İstanbul Arbitration Center soon to be established
Justice Minister Sadullah Ergin on Monday said a bill is ready for an arbitration center to be set up in İstanbul.
Speaking at the 10th International Arbitration Seminar of the International Chamber of Commerce (ICC) at the TOBB University of Economics and Technology in Ankara, the minister announced that “the draft bill for an İstanbul Arbitration Center is ready, and was discussed by the Cabinet in March.”
The bill, the draft of which was referred to the Office of the Prime Ministry on March 1 of last year, prescribes the foundation of an autonomous, independent arbitration center in İstanbul, with the capacity to compete in the international arena. Ergin said the bill would be referred to Parliament shortly.
Another alternative effort on the part of the Ministry of Justice with the intention of settling disputes outside the courts of law is the Draft Bill on Mediation in Legal Disputes. Considering the bill to be an important step, Ergin stated that the bill would allow disputes to be settled in a simple, quick, efficient and economical way. Foreigners will also be able to make use of the bill, which was adopted by the parliamentary Justice Commission on April 26, in the area of private law.
Adding that he expected the bill to come before Parliament by June at the latest, Ergin announced, “Both national and international legal disputes will be able to be solved through the mediation institution.” The justice minister also stressed that thanks to the widespread use of alternative methods, the peaceful settlement of disputes will became part of our judicial culture, paving the way for the development of the culture of conciliation, and thereby to peaceful coexistence in society. Rifat Hisarcıklıoğlu, president of the Turkish Union of Chambers and Commodity Exchanges (TOBB), and the ICC Turkish National Committee, noted that all Turkish companies, whether big or small, need the arbitration center as an institution as they open to global markets, and called on the government to make agreements with countries which are trade partners for international arbitration to be adopted as a dispute settlement method over domestic legislation. He complained that some countries might be giving priority in trade disputes to their national interests rather than to justice.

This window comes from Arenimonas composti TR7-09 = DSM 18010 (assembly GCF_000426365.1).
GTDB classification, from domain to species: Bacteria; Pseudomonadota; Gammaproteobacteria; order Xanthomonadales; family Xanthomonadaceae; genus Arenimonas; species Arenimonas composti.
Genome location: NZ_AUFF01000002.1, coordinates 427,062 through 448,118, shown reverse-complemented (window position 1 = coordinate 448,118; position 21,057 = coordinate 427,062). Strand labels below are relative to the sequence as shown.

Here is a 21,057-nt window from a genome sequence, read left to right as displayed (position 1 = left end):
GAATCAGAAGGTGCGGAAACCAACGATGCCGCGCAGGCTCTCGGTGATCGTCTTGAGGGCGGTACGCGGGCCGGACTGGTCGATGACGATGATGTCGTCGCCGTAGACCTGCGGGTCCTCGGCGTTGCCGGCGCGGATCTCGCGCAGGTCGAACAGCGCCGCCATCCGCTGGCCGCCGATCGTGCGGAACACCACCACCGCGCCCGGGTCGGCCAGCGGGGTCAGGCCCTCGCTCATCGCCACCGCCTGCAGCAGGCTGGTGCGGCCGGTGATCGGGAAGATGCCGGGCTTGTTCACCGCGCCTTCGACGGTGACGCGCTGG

Hisarcıklıoğlu drew attention to the fact that international arbitration has gained wider acceptance in recent years, and urged that applications of arbitration should be further developed in Turkey. Emphasizing the importance of arbitration for cities in building a name for themselves, he remarked, “Cities such as Paris, Geneva and London have become brands thanks to the arbitration institutions based there.”John Beechey, president of the ICC Court of Arbitration, one of the leading arbitration centers in the world, said in his speech at the seminar that 800 new cases each year came before the ICC for arbitration and around 900 arbitrators from 88 countries serve at the ICC. Until a couple of years ago, the number of Turkish arbitrators appointed to ICC cases was no more than two, while the figure had increased to 14 by 2011. Alternative dispute settlement methods such as arbitration and mediation are expected not only to help substantially in the development of business relationships and the settlement of disputes relating to them in Turkey but also to serve to strengthen people’s sense of justice by offering fast and efficient solutions, while decreasing the workload of the courts of law considerably.